Help me in Understanding Recursion 2 Hello everyone, I need help in understanding the recursion on how does it end in 12345678910. When I tried to understand this problem, I expected that the output should be 10987654321. How does the problem end up in 12345678910? I'm having difficulties in learning the logical flow of recursion.
 #include using namespace std; void recursion (int number) { if (number == 0) return; recursion (number-1); cout << number; } int main() { recursion(10); return 0; }
Last edited on  Yeah, but I just need more information on it because I'm still having difficulties in dealing with it. I'm having a hard time in understanding it mentally.
Last edited on If you want to count UP to n, then
- count up to n-1, then write n

If you want to count DOWN from n, then
- write n, then count down from n-1

When you feel the urge to write 0 ... then you do nothing further. @ForgottenLaw - then add a new post to the existing topic asking for more info, don't just start a new one on the same issue. Adding extra output may help explain what's going on.
 1234567891011121314151617181920 #include using namespace std; void recursion (int number) { cout << "Entering recursion(" << number << ")\n"; if (number == 0) return; recursion (number-1); cout << number; cout << "\nLeaving recursion(" << number << ")\n"; } int main() { recursion(10); return 0; }

 Entering recursion(10) Entering recursion(9) Entering recursion(8) Entering recursion(7) Entering recursion(6) Entering recursion(5) Entering recursion(4) Entering recursion(3) Entering recursion(2) Entering recursion(1) Entering recursion(0) 1 Leaving recursion(1) 2 Leaving recursion(2) 3 Leaving recursion(3) 4 Leaving recursion(4) 5 Leaving recursion(5) 6 Leaving recursion(6) 7 Leaving recursion(7) 8 Leaving recursion(8) 9 Leaving recursion(9) 10 Leaving recursion(10) 12345678910111213141516171819 #include void recursion(int num) { if (0 == num) { return; } std::cout << "Calling recursion(" << num - 1 << ")\n"; recursion(num - 1); std::cout << num << '\n'; } int main() { recursion(10); }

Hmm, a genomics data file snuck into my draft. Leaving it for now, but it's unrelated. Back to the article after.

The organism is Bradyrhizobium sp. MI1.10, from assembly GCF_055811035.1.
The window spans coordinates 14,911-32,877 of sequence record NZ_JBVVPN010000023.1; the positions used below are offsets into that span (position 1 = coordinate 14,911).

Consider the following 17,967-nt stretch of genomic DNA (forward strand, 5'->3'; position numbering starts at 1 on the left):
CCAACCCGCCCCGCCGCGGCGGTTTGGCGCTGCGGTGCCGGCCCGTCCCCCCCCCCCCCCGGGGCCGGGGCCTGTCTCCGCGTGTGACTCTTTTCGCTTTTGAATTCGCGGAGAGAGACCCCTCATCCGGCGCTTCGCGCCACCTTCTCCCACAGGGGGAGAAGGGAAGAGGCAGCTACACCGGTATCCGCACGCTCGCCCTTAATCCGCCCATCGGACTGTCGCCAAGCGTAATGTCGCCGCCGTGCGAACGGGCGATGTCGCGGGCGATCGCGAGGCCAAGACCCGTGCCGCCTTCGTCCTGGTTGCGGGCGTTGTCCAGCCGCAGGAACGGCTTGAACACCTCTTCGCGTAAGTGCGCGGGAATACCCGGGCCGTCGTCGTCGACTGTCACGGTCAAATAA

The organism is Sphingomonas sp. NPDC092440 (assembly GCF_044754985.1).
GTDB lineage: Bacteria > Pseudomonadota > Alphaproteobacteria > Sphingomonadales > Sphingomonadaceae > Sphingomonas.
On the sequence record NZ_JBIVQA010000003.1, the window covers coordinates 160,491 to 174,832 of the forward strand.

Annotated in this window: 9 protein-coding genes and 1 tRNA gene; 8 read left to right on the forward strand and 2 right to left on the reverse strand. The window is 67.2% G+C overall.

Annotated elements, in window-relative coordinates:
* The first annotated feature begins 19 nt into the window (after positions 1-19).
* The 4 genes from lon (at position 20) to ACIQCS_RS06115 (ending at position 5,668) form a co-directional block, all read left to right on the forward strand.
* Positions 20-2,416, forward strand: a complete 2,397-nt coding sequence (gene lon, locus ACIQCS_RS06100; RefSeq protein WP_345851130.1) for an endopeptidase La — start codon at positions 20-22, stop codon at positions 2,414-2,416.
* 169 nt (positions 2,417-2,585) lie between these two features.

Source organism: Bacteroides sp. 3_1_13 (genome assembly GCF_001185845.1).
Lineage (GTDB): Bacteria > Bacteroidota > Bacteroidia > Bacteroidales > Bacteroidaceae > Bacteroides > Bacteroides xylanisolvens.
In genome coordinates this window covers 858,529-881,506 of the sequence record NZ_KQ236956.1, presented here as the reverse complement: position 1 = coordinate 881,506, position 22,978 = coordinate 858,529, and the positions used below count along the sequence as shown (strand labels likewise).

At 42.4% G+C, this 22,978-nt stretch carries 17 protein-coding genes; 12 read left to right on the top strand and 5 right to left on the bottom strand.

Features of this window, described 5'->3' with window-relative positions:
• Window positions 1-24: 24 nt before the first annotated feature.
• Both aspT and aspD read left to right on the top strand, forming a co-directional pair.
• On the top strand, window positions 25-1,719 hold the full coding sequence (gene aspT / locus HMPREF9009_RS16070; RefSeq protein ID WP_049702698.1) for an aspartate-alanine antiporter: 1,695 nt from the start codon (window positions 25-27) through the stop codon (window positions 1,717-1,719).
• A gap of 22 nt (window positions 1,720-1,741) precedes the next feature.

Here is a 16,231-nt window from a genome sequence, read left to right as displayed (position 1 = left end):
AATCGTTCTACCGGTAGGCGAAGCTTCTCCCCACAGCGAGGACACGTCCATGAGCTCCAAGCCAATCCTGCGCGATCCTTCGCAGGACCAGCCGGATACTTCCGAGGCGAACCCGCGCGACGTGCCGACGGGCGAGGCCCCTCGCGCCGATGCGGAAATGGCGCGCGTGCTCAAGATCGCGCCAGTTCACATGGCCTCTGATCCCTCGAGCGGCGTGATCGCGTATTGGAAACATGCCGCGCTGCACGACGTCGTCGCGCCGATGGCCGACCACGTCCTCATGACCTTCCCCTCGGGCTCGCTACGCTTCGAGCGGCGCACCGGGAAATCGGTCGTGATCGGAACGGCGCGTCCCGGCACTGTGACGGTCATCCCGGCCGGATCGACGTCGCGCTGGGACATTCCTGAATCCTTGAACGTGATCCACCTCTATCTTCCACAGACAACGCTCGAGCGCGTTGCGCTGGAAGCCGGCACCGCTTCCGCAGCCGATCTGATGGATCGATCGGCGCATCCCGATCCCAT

Calling recursion(9) Calling recursion(8) Calling recursion(7) Calling recursion(6) Calling recursion(5) Calling recursion(4) Calling recursion(3) Calling recursion(2) Calling recursion(1) Calling recursion(0) 1 2 3 4 5 6 7 8 9 10

How functions work behind the scenes using the "call stack":
https://www.learncpp.com/cpp-tutorial/the-stack-and-the-heap/

How recursion works:
https://www.learncpp.com/cpp-tutorial/recursion/

This is why you were told to do the output BEFORE the function call in your previous thread:
 12345678910111213141516171819 #include void recursion(int num) { if (0 == num) { return; } std::cout << num << '\n'; std::cout << "Calling recursion(" << num - 1 << ")\n"; recursion(num - 1); } int main() { recursion(10); }

 10 Calling recursion(9) 9 Calling recursion(8) 8 Calling recursion(7) 7 Calling recursion(6) 6 Calling recursion(5) 5 Calling recursion(4) 4 Calling recursion(3) 3 Calling recursion(2) 2 Calling recursion(1) 1 Calling recursion(0) Thank you so much for all the information you gave me. Now I know how does it work. It is because of the call stack which is not yet discussed to us.
Last edited on yes, recursion gives you a 'free' stack data structure effectively.
the call stack is absolutely critical to debugging large programs, and your IDE/debugger will provide it to you on demand when debugging. Ironically its hard to follow during recursions, but its mighty helpful when you end up in function foo () with a nullptr or nan or other unexpected value and want to know "where did THAT come from".
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